As a female student majoring in computer science, gender and technology will always be strongly linked for me. As part of a clear minority, there are many times when I have been shocked at the reactions and stereotypes that have accompanied my years in programming classes. (“You’re a girl.” Really? Thank you for that news bulletin.) In a technical major, I am clearly defined as female. Haraway and Lyotard both see the ideas of gender and technology as being very related, yet they take very different stances on the issue of how. While there were certainly times that I wished my gender didn’t define me within my program, somewhat similar to Haraway’s extreme view, Lyotard’s recognition of the importance of both sexes is both more practical and beneficial for our world and advances in technology.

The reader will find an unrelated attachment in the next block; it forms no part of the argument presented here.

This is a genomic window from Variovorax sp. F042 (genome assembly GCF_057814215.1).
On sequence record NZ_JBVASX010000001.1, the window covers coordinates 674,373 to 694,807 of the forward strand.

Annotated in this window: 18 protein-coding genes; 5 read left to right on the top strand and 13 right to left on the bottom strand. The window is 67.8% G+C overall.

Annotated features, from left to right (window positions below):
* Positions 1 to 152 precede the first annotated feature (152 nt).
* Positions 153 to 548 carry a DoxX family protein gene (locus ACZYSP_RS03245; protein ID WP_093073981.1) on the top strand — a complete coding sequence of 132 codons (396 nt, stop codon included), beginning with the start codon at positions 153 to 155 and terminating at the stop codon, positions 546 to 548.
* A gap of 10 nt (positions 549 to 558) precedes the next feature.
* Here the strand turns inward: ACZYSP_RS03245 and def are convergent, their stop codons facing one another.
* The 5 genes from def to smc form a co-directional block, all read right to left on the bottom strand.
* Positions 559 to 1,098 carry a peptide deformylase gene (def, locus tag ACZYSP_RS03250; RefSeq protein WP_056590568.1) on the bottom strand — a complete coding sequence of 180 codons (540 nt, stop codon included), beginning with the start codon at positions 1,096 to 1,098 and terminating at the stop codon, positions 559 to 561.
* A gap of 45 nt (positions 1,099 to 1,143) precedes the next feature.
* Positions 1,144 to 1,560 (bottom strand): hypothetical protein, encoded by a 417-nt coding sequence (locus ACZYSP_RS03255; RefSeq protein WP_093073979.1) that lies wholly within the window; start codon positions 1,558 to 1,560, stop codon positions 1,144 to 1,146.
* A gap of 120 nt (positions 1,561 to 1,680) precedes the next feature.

Haraway takes a rather extreme viewpoint, and sees gender as something to be pretty much completely destroyed. She acknowledges gender as part of a person’s identity now, but argues that “Gender might not be global identity after all, even if it has profound historical breadth and depth” (180). Clearly she is pushing for a change. For her, the difference between male and female is just one aspect of the greater hierarchy in life today that needs to be broken down. She sees this hierarchy as one of oppression, and until gender differences are not destroyed this oppression will always exist. Technology then, according to Haraway, is the way in which this can done, through the image of the cyborg. Her definition of a cyborg is very deep and covers a variety of different angles, but one of these is clearly that of a new social reality – “The cyborg is a creature in post-gender world” (150). Her view of a “better” world may be a lot different than what others would choose. For instance, she discusses the emergence of the “Homework Economy” beginning on page 166. Part of the industrial revolution and one consequence of technology, she says, is the restructuring of laboring and deskilling of the work force, making jobs very vulnerable and able to be restructured at any moment. This seems like a very bad thing for the labor economy (especially so for all of the people who are losing their jobs), but Haraway actually seems to be pleased with these changes. She notes that women’s places in the work force are becoming more and more important in both the economy and the home, which is thus breaking down some of the traditional barriers between males and females. In an sense, if its leveling the playing field between women and men, it seems to be ok for Haraway. For her such modifications are something to be embraced, not avoided.